Hated: GG Allin and the Murder Junkies

Hated: GG Allin and the Murder Junkies (1994) movie poster

(1994) director Todd Phillips
viewed: 05/06/11

Most musicians are known for their music.   GG Allin was known more for his performances than for his music, though by all accounts he produced a great deal of material in his short life.  Allin’s performances, with his band or in “spoken word” poetry readings, involved nudity, violence, self-mutilation, excrement, and a significant dose of danger.  That is what he believed in, bringing the danger back to rock and roll.  That is if he believed in anything.

Nihilistic and misanthropic to a fault, Allin used music and performance as confrontations, attacking the audience literally (with his fists and anything he could get his hands on) and figuratively (through his outlandish, gross-out antics).  His style and tactics had antecedents in Iggy Pop, and other early punk, as well as in avant-garde groups like Throbbing Gristle.  But in the late 1980’s-early 1990’s, when Allin’s notoriety was at its peak, it’s arguable that the punk scene from which his band emanated, aggressive as the music could be, had become increasingly more predictable, and performances like his were outrageous and transgressive.  His whole style was about being offensive, not simply politically incorrect but baiting and taunting.

This film was shot in the early 1990’s by Todd Phillips, who at the time was a student at NYU.  The film presents Allin and his brother Merle (the bass player for The Murder Junkies), and their drummer, in interviews and in performance, and an interesting portrait starts to come together.  Merle and Allin had a bizarre childhood with a religious recluse abusive father (who named GG Jesus Christ Allin at his birth.  The “GG” came from his older brother’s inability to pronounce the younger sibling’s name.)  And it seems clear that there is really an fascinating story behind Allin’s life.

Phillips, who has gone on to fame as the director of The Hangover (2009), really managed to capture something in his student project, because only days after a screening of this film, which Allin attended, Allin wound up dying of a heroin overdose at the age of 36.  He had often threatened (or promised) to commit suicide on stage, but obviously never followed through on that.  He was often jailed for his abuses and transgressions.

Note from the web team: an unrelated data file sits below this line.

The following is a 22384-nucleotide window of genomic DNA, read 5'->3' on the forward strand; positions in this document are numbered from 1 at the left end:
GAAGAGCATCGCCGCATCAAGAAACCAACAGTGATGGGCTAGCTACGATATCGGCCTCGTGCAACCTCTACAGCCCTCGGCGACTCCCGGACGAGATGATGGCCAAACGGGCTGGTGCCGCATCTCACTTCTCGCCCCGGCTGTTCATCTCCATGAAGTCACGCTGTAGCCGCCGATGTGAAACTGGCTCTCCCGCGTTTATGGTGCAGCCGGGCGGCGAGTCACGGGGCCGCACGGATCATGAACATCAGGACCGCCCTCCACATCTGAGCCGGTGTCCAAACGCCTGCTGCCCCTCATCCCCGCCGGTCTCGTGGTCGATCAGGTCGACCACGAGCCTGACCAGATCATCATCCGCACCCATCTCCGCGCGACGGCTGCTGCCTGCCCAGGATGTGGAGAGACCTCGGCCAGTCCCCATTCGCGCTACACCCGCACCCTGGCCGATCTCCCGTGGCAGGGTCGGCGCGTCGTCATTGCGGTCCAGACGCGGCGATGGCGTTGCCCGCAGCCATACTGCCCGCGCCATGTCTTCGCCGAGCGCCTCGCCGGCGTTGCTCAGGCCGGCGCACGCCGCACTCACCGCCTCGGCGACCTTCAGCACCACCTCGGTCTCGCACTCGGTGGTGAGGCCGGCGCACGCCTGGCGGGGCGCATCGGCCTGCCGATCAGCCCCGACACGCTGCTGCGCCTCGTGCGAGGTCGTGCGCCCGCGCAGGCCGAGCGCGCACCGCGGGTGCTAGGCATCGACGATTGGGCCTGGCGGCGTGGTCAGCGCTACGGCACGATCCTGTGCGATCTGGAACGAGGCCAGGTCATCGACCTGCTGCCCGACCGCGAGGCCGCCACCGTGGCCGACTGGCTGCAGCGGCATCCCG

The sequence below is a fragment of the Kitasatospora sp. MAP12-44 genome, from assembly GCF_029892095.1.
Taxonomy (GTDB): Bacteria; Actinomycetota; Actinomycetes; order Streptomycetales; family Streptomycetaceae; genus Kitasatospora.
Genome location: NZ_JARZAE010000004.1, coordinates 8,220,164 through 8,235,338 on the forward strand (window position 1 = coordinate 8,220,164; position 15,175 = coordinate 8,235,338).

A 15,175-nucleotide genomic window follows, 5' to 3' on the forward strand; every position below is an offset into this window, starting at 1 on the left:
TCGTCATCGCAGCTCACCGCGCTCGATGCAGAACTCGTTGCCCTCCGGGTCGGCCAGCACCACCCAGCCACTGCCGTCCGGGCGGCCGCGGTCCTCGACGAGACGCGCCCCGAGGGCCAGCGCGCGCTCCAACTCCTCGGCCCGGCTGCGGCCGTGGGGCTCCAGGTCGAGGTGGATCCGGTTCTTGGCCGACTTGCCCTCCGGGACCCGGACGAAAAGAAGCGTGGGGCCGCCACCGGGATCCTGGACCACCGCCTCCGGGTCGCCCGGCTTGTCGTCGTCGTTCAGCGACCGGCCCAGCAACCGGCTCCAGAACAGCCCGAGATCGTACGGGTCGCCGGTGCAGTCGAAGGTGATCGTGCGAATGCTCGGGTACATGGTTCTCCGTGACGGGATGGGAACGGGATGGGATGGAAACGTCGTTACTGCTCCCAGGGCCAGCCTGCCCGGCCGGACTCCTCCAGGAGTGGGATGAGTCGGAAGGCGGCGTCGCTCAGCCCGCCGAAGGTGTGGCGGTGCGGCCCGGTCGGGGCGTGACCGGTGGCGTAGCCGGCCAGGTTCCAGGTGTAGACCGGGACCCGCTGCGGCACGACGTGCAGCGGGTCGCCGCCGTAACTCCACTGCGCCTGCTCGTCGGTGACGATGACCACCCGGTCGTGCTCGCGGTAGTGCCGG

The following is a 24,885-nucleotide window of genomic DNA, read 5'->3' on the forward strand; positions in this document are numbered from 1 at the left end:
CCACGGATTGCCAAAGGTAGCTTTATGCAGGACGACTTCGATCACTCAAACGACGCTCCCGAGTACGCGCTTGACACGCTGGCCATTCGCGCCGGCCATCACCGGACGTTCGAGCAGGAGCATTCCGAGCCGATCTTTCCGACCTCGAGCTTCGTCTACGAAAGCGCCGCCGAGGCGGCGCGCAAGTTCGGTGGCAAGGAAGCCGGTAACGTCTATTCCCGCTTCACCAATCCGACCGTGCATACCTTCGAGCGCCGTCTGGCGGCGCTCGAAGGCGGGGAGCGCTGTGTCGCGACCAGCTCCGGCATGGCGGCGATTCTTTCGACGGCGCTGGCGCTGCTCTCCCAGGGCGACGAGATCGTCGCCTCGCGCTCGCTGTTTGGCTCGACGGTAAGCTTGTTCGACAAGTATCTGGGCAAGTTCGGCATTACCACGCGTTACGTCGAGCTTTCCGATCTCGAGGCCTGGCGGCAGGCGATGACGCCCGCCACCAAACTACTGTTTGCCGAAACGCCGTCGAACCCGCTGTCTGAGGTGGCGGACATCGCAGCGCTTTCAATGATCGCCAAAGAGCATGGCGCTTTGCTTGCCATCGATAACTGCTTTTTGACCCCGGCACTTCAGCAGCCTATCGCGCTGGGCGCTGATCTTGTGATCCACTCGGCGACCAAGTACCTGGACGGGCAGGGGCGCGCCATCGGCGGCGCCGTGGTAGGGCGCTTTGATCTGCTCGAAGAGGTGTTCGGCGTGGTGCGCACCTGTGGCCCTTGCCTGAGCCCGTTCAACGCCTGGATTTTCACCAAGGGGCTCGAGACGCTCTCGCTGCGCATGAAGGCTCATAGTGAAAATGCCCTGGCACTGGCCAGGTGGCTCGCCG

I found the film quite interesting.  But I have to tell you that there is a lot of pretty nasty stuff in his performances. From shoving a banana up his rectum to pounding his face bloody with microphones, defacating on the floor and then rolling around and eating the feces, getting his mouth urinated into and then puking… It’s not at all for everyone.

Nor was Allin.  Back in the day, he was a topic of conversation, but not a personal interest.  I am pretty sure I wouldn’t have gone to one of his gigs, and having seen this film, I think it’s safe to say that was the right idea.  His shows were good opportunities to get injured or covered in scat.

But I guess I’m feeling a little of, well, perhaps not respect, but understanding of what he was and what he did, at least in the way that the film portrays it.  He was a crazy, fucked-up person, who found an outlet for his pain and anger, which he even suggests probably kept him from murdering anyone.  But there isn’t a touchy-feely positive sensibility in his world, and I found it remarkable how his brother lived alongside him and recognized his being for what it was.  He can’t have been an easy person to know.  And while his music remains somewhat of an unproven thing to me, I think his performances were dangerous, offensive, and at the same time not exactly riveting.  Not riveting the way that most musical performances strive to be.  It was ugliness exemplified.  And I think that was the intent.

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